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Neighborhoods welcome DSO back

September 13, 2012

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Detroit Symphony Orchestra Music Director Leonard Slatkin will be conducting a couple of performances in the Neighborhood Concert Series.

DETROIT — Orchestra Hall is a spectacular place to see a concert, but for those unable to make the trek into the city, the Detroit Symphony Orchestra is coming to them.

For the second year, the DSO is performing what it calls the Neighborhood Concert Series. Members of the orchestra, or the full orchestra in larger venues, will be performing four concerts apiece in Beverly Hills, Bloomfield Hills, Dearborn, Grosse Pointe Farms, Southfield and West Bloomfield. The neighborhood concerts begin Dec. 16 and run through June 6, 2013, and those who purchase a general admission subscription for a series for $75 before Oct. 1 are entitled to a free Orchestra Hall concert ticket for a performance this fall.

DSO Public Relations Manager Gabrielle Poshadlo said the series was a huge success last season, so they were eager to bring it back. The subscriber base alone was 1,773, and of those, 86 percent had never had a DSO subscription or hadn’t subscribed since the 2008-09 season, according to DSO figures. Of the neighborhood series subscribers, 14 percent also subscribe to the regular DSO season at Orchestra Hall, and Poshadlo said no one cancelled their subscription because of the new series.

“We’re really expanding our audience base,” she said, noting that a number of families took advantage of the convenience of having these concerts in their community.

The series has given older patrons a chance to see the orchestra again as well — something that hasn’t been possible before for some. Poshadlo said some seniors and former subscribers who could no longer make the trip downtown were able to see the neighborhood concerts, and some assisted living facilities have taken busloads of their seniors to these concerts. The Dearborn concerts, which take place in the morning, have also attracted a number of college students, she said.

“It’s been a really, really positive thing,” Poshadlo said.

Several of the series include Bach’s Brandenburg Concerto No. 3, Handel’s “Water Music” and Mozart’s “Haffner” Symphony.

The Beverly Hills concerts take place at the Seligman Performing Arts Center on Sundays at 3 p.m., and the concerts in Bloomfield Hills are at 8 p.m. Saturdays at Kirk in the Hills Presbyterian Church. The ones in Dearborn are at 10:45 a.m. Fridays at the Ford Community & Performing Arts Center. Grosse Pointe Farms concerts are at 3 p.m. Sundays at Grosse Pointe Memorial Church. In Southfield, concerts will take place Thursdays at 7:30 p.m. at Congregation Shaarey Zedek, and in West Bloomfield, they’ll also be held Thursdays at 7:30 p.m., but at the Berman Center for the Performing Arts, part of the Eugene and Marcia Applebaum Jewish Community Center of Metropolitan Detroit campus.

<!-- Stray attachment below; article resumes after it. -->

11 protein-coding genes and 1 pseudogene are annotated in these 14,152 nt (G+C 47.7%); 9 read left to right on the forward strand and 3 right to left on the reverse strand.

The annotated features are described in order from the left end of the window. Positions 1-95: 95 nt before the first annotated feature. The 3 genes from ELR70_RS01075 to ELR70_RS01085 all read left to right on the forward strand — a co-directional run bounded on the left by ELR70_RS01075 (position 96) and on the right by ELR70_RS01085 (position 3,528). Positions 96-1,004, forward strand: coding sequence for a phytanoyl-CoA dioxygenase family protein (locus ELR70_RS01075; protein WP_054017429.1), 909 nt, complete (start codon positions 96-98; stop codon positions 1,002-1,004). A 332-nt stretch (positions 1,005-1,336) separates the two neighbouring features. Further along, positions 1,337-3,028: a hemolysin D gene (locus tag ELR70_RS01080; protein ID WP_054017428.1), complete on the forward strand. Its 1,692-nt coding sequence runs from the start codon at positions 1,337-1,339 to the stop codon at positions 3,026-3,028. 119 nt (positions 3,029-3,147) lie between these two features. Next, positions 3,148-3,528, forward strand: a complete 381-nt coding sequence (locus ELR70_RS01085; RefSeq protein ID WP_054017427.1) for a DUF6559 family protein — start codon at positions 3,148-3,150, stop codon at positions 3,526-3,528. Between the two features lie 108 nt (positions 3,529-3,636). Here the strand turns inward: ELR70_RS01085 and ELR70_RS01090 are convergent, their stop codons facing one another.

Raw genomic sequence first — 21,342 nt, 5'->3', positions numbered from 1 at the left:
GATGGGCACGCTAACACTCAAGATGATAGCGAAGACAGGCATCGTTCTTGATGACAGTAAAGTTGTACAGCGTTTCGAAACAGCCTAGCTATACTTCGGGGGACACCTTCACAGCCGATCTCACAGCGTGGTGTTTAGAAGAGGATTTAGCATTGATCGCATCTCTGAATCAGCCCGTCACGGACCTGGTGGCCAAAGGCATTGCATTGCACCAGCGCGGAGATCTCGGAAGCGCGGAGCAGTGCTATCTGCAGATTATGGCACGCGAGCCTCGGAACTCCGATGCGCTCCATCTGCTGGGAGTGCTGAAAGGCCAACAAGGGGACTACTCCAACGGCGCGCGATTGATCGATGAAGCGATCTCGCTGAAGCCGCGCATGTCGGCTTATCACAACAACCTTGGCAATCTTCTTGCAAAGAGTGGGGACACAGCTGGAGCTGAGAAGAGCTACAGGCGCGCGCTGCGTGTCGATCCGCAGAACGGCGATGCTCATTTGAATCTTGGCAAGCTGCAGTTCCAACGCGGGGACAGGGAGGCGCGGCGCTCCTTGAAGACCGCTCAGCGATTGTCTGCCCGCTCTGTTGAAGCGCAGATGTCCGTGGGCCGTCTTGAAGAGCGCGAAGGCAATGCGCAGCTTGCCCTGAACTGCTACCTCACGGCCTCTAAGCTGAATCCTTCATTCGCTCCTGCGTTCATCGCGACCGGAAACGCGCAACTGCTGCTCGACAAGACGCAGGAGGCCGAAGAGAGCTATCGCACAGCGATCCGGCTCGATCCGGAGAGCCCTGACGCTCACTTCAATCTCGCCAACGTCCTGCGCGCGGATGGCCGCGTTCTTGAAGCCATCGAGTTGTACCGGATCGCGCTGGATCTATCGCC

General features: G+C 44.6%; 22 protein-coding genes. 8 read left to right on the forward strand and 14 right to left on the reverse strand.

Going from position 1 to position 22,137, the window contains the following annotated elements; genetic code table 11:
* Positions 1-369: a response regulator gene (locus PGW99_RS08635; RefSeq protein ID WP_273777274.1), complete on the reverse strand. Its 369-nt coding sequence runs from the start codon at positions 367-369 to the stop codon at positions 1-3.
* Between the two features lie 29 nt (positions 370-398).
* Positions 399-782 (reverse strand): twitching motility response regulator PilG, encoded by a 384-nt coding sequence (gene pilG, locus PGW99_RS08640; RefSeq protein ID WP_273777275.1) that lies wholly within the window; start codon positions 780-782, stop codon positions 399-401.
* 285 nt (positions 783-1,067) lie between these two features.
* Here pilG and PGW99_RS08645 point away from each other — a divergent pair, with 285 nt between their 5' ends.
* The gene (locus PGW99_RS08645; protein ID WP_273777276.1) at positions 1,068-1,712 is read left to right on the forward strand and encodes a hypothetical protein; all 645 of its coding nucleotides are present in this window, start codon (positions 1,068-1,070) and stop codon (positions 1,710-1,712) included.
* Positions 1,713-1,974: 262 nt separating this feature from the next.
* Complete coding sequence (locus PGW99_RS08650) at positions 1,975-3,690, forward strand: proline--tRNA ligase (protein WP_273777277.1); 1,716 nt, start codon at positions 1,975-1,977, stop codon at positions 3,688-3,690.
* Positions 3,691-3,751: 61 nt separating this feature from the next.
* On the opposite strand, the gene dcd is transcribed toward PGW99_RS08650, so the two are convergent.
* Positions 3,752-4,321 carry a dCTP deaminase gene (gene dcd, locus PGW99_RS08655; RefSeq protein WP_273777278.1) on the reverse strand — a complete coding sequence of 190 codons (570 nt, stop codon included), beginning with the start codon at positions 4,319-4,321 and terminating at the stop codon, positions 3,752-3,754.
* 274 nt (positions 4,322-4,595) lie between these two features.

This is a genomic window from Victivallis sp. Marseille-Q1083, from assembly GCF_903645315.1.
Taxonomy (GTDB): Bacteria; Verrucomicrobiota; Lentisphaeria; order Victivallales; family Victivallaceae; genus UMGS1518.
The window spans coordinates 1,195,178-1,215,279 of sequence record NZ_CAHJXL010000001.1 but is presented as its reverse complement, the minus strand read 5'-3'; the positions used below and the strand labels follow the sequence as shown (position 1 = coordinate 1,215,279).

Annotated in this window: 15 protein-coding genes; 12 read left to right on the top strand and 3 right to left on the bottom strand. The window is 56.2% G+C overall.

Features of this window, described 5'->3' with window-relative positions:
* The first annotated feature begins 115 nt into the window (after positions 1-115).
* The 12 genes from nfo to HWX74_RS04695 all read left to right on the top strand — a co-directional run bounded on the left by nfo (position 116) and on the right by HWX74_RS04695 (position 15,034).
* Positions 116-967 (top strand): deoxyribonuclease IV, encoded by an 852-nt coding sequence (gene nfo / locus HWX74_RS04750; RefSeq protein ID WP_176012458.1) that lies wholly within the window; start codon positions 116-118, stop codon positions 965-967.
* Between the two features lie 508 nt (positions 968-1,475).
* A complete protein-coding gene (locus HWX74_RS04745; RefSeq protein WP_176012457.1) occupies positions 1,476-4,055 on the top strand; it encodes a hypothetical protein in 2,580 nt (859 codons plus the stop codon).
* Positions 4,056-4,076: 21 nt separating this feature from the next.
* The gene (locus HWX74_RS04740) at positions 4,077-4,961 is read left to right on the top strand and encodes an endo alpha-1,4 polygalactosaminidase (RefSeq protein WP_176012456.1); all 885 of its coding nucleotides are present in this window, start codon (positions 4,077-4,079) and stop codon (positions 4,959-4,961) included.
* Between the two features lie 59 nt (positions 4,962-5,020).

Kareem George, the DSO’s managing director of community programs, said audiences have enjoyed seeing DSO musicians in more intimate settings, and many have expressed a sense of pride at having concerts in their places of worship.

But because of the small size of some venues, tickets sell quickly. The concerts in Grosse Pointe Farms and Bloomfield Hills sold out as a series well before individual concert tickets went on sale last year, George said, and two of the Beverly Hills concerts sold out in advance. Grosse Pointe Memorial Church has a capacity of 430, while Kirk in the Hills can seat about 500 and the Seligman Performing Arts Center seats about 720, he said. Even the largest venue, Congregation Shaarey Zedek — with a capacity of 1,100 — came close to capacity, George said. As a result, advance tickets — and, in many cases, full series ticket purchases — are encouraged for those who want to be certain they’ll get a seat.

An additional benefit of these concerts has been introducing residents to beautiful venues they may have never visited, George said.

Patrons have been so delighted with the concerts that he said the DSO received more than $80,000 in donations at these performances, even though people had already purchased tickets.

“The DSO wants to thank the community,” George said. “We had an incredible inaugural season for this series, which wouldn’t have been possible if people didn’t come.”

Tickets to individual concerts are $25 per person and go on sale Oct. 29.

“We just want to make it as easy as possible for everybody to see the orchestra,” Poshadlo said. “Of course, we hope people come to see us at our home at Orchestra Hall, but that’s not the reason for the Neighborhood Concerts initiative. This is just an initiative to assure everyone that we’re their orchestra, as well. It’s important to engage them in the communities where they live, work and play.”

For tickets or more information, log onto, visit the DSO box office at 3711 Woodward in Detroit or call (313) 576-5111.

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